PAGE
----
The positive specimens (fungi cultures) were mounted with the lactophenol cotton blue to reveal various structures which could be of great help in identification, especially the conidia which include the large separated macroconidia and the small celled microconidia. The macroconidia of each genus and species vary in shape and character of their walls which are generally characteristic for the species or genus [9].

The identification of Candida was based on the presence of budding cells and pseudohyphae.

BD PHOENIX (Becto, Dickinson /USA) is an automated microbiology system intended for the in vitro rapid identification (ID)of yeast and yeast like organisms [10].

2.4. Statistical Analysis

Frequency tables and chart constructed for our data were analyzed statistically using the chi-square test. We assumed results statistically significant when P value is < 0.005. The statistical analysis of the results were carried out according to the computer package (SPSS 18.0 version).

3. Results

Out of 202 nail specimens, fungal infection of toenail was found in156 (83% females and 73%) males Age of the patients ranged from 30 to 94 years; mean age = 61.1 years. Seventy two (46.2%) patients were below 60 years and 84 (53.8%) were over 60 years. Fifty-six (35.9%) patients had onychomycosis in the age group of 60- 69 years.

From the 202 cases of suspected onychomycosis 156(77.2%), non- dermatophytic molds and were the most common fungal elements isolated (58%, n = 91) followed by yeast (26%, n = 41),dermatophyte (6%, n = 9),and mixed fungi (10%, n = 15).

Distal and lateral subungual onychomycosis (DLSO) was the commonest clinical pattern (69.2%) followed by total dystrophic onychomycosis (20.5%) then superficial white onychomycosis (7.7%) and proximal subungual onychomycosis (2.6%) (Table 1).

Table 1. Frequency of various clinical types according to sex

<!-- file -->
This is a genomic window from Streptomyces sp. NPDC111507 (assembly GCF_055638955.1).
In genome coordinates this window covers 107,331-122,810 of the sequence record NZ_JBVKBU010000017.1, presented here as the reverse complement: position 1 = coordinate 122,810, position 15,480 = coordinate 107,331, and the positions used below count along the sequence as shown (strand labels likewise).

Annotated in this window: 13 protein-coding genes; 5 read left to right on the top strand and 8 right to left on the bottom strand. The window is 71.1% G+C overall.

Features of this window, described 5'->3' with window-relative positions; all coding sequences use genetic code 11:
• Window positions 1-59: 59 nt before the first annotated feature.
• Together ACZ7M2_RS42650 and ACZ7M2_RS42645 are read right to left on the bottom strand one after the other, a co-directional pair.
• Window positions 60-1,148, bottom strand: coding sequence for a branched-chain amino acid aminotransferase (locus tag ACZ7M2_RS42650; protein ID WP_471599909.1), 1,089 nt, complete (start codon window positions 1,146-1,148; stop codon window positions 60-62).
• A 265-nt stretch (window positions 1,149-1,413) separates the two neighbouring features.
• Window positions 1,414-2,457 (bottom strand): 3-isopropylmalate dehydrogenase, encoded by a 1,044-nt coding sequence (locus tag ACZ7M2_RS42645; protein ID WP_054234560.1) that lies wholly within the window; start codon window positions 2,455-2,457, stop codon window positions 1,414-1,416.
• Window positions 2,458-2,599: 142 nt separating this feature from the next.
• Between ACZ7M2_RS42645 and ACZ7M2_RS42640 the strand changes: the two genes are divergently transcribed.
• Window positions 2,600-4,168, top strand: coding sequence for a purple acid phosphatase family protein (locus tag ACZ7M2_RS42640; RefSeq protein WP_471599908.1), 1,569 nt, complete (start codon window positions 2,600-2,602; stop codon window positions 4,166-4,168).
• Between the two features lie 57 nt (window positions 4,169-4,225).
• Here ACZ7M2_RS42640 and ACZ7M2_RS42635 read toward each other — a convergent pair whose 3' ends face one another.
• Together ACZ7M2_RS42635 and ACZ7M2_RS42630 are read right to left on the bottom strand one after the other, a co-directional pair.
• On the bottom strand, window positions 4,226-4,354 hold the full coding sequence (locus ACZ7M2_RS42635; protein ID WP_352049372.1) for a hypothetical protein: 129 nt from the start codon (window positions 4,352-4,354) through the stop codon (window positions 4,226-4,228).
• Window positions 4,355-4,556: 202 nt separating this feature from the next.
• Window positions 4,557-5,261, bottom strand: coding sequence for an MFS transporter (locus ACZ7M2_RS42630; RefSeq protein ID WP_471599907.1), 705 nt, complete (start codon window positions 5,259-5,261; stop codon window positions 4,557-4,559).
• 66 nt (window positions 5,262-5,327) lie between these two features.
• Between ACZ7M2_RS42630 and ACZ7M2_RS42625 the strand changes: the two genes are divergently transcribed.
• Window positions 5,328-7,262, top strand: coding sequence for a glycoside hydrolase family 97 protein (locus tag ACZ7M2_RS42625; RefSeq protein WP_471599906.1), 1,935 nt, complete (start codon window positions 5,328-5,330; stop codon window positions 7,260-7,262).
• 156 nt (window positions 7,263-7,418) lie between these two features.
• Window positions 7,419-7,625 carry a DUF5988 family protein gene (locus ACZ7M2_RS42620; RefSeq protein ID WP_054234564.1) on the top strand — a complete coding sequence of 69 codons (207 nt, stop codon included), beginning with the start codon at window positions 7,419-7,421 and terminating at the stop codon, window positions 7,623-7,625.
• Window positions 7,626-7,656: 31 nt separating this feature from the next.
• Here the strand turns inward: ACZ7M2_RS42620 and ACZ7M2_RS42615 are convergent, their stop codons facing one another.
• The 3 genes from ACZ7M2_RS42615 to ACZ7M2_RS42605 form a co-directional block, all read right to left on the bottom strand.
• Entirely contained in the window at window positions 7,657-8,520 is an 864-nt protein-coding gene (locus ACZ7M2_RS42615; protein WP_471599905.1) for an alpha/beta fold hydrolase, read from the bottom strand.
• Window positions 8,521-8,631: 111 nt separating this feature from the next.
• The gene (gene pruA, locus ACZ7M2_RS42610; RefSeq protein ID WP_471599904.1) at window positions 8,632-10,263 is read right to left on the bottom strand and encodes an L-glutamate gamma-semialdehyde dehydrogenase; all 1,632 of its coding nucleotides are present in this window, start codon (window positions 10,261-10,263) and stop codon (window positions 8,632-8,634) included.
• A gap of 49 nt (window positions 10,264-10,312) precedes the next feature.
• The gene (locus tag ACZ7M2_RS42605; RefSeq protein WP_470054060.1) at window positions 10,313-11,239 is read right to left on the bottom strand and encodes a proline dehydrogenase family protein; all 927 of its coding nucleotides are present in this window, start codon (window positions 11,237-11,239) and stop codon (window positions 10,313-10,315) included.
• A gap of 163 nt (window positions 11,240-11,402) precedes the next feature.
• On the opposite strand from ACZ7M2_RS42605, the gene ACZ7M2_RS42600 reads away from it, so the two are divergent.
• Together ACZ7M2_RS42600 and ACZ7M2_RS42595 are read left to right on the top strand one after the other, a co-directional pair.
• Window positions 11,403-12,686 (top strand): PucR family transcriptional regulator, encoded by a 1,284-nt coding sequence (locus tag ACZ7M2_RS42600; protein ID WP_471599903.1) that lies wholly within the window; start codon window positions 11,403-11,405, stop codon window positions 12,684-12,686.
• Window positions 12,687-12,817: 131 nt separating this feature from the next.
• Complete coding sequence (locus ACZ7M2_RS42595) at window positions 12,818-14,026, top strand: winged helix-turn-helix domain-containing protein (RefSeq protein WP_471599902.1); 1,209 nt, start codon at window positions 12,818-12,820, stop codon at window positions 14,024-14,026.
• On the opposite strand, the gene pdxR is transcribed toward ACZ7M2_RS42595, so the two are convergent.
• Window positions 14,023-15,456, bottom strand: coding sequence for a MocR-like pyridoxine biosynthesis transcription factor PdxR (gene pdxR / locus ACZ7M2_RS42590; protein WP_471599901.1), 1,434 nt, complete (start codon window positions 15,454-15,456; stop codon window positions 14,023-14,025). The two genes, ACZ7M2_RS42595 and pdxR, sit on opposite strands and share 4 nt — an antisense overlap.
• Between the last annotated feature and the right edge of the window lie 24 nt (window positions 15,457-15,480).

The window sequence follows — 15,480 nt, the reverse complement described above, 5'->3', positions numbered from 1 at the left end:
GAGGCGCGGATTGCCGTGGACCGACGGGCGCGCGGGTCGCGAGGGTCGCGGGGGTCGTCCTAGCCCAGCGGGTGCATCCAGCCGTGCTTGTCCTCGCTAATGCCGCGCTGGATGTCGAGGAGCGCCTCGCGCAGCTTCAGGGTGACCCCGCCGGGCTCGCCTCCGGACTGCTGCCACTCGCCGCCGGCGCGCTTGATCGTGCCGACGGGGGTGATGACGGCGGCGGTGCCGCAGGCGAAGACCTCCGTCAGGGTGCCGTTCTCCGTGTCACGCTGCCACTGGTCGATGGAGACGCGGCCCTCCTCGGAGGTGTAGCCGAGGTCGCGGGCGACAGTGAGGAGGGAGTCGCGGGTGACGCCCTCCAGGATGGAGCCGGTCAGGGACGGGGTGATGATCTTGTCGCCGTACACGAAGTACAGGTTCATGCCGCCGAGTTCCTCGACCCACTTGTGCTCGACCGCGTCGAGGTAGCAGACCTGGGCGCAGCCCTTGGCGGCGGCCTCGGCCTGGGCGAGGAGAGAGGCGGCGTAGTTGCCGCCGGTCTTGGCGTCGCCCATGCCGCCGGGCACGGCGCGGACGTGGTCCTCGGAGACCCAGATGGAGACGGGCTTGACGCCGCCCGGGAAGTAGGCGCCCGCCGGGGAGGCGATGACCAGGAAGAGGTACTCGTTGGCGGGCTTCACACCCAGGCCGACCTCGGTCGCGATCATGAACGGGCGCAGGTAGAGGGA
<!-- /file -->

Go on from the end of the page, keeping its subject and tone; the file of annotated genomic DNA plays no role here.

Among the NDMs, Aspergillus niger was the most common isolate followed by Penicillium spp. And Cladosporium spp. Other alsolates were Aspergillus flavus, Fusarium spp., Syncephalastrume spp., Alternaria spp., Chaetomium spp., Rhizopus spp., Aspergillus glaucus, Scytalidium sp.,Geotrichum candidum, Scopulariopsis sp, Nigrospora sp., Bipolaris sp. and Acremonium sp. (Table 2).

Table 2. Pattern and frequency of NDMs isolated (n=91)

Among yeasts, Trichosporon asahii. was the most common followed by Candida parapsilosis, Candida albicans, Trichosporon inkin, Candida tropicalis and Candida rugosa. (Table 3).

Table 3. Pattern and frequency of yeasts isolated (n=41)

Among dermatophytes, Trichophyton mentagrophytes was the most common isolate followed by Trichophyton rubrum and Trichophyton soudanense.(Table 4).

Table 4. Pattern and frequency of dermatophytes isolated (n=9)

4. Discussion

The prevalence of onychomycosis among diabetics confirmed by culture was77.2% (n=156).In earlier studies the prevalence ranged from of 17 to 30% [11, 12, 13]. In the present study the prevalence of onychomycosis was nearly equal between males and females. Some studies have reported that onychomycosis more common among males and other studies have found no difference in gender distribution [14, 15, 16].